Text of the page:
**Authors**: Larne Pekowsky, James Healy, Deirdre Shoemaker, Pablo Laguna

**Date**: 5 Oct 2012

**Abstract**: The inspiral and merger of black-hole binary systems are a promising source of gravitational waves. The most effective method to look for a signal with a well understood waveform, such as the binary black hole signal, is matched filtering against a library of model waveforms. Current model waveforms are comprised solely of the dominant radiation mode, the quadrupole mode, although it is known that there can be significant power in the higher-order modes. The binary black hole waveforms produced by numerical relativity are accurate through late inspiral, merger, and ringdown and include the higher-order modes. The available numerical-relativity waveforms span an increasing portion of the physical parameter space of unequal mass, spin and precession. In this paper, we investigate the degree to which gravitational-wave searches could be improved by the inclusion of higher modes in the model waveforms, for signals with a variety of initial mass ratios and generic spins. Our investigation studies how well the quadrupole-only waveform model matches the signal as a function of the inclination and orientation of the source and how the modes contribute to the distance reach into the Universe of Advanced LIGO for a fixed set of internal source parameters. The mismatch between signals and quadrupole-only waveform can be large, dropping below 0.97 for up to 65% of the source-sky for the non-precessing cases we studied, and over a larger area in one precessing case. There is a corresponding 30% increase in detection volume that could be achieved by adding higher modes to the search; however, this is mitigated by the fact that the mismatch is largest for signals which radiate the least energy and to which the search is therefore least sensitive. Likewise, the mismatch is largest in directions from the source along which the least energy is radiated.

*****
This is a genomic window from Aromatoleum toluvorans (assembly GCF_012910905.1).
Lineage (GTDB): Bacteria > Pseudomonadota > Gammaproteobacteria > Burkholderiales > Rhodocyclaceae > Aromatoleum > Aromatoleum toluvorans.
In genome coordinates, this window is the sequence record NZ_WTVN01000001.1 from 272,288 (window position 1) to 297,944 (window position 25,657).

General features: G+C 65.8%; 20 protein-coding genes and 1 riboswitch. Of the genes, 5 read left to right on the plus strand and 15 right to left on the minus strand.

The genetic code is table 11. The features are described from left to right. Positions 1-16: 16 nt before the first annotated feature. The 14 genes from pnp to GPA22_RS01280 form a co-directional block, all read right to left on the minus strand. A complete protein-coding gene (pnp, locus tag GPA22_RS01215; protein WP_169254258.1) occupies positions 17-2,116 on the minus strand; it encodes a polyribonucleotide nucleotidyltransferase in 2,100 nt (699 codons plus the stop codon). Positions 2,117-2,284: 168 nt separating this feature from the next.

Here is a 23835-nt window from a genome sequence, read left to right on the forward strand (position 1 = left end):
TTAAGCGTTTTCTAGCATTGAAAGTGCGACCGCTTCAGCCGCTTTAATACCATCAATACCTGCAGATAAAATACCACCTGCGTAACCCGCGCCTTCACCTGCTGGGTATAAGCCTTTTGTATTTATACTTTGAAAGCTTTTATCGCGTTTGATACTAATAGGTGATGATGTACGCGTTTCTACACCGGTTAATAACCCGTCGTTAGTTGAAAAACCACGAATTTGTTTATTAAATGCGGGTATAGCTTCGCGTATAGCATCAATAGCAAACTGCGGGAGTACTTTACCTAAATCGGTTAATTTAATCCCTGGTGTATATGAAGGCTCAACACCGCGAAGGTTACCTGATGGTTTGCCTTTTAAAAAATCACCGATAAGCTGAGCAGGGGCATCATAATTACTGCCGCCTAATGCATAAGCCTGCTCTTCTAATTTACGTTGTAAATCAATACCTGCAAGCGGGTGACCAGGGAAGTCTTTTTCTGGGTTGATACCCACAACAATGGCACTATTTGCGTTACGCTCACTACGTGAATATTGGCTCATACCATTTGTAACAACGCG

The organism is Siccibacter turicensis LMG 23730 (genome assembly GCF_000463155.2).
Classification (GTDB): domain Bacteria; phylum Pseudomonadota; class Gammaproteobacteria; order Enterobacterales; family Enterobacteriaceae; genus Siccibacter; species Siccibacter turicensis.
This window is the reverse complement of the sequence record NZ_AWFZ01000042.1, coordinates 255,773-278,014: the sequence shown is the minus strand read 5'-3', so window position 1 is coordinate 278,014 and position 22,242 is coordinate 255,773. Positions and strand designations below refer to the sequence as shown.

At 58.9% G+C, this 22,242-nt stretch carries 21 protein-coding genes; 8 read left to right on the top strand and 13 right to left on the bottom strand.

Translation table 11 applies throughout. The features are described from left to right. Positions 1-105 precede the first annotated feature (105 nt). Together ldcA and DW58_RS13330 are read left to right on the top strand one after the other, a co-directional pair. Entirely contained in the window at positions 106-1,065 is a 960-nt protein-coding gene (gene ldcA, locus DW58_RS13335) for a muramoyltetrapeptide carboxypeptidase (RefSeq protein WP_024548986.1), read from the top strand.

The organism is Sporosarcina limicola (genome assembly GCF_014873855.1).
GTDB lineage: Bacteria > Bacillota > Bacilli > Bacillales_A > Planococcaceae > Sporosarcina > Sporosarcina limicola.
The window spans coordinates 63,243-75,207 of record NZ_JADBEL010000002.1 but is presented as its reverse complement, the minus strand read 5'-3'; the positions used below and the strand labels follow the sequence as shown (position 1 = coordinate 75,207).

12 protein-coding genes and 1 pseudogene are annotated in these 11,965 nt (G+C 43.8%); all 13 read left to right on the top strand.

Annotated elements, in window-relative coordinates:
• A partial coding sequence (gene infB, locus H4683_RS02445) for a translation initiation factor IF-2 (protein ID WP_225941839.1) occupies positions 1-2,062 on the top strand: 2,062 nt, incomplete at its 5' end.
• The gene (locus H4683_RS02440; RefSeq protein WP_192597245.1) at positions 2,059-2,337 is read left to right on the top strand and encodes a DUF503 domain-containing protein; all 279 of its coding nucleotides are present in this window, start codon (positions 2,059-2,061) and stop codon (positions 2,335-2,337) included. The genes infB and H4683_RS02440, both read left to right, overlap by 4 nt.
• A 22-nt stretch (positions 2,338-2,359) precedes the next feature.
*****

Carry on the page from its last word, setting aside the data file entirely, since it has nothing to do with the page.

1210.1891
(/preprints)

2012-10-15, 22:57
**[edit]**

© M. Vallisneri 2012 — last modified on 2010/01/29

*Tantum in modicis, quantum in maximis*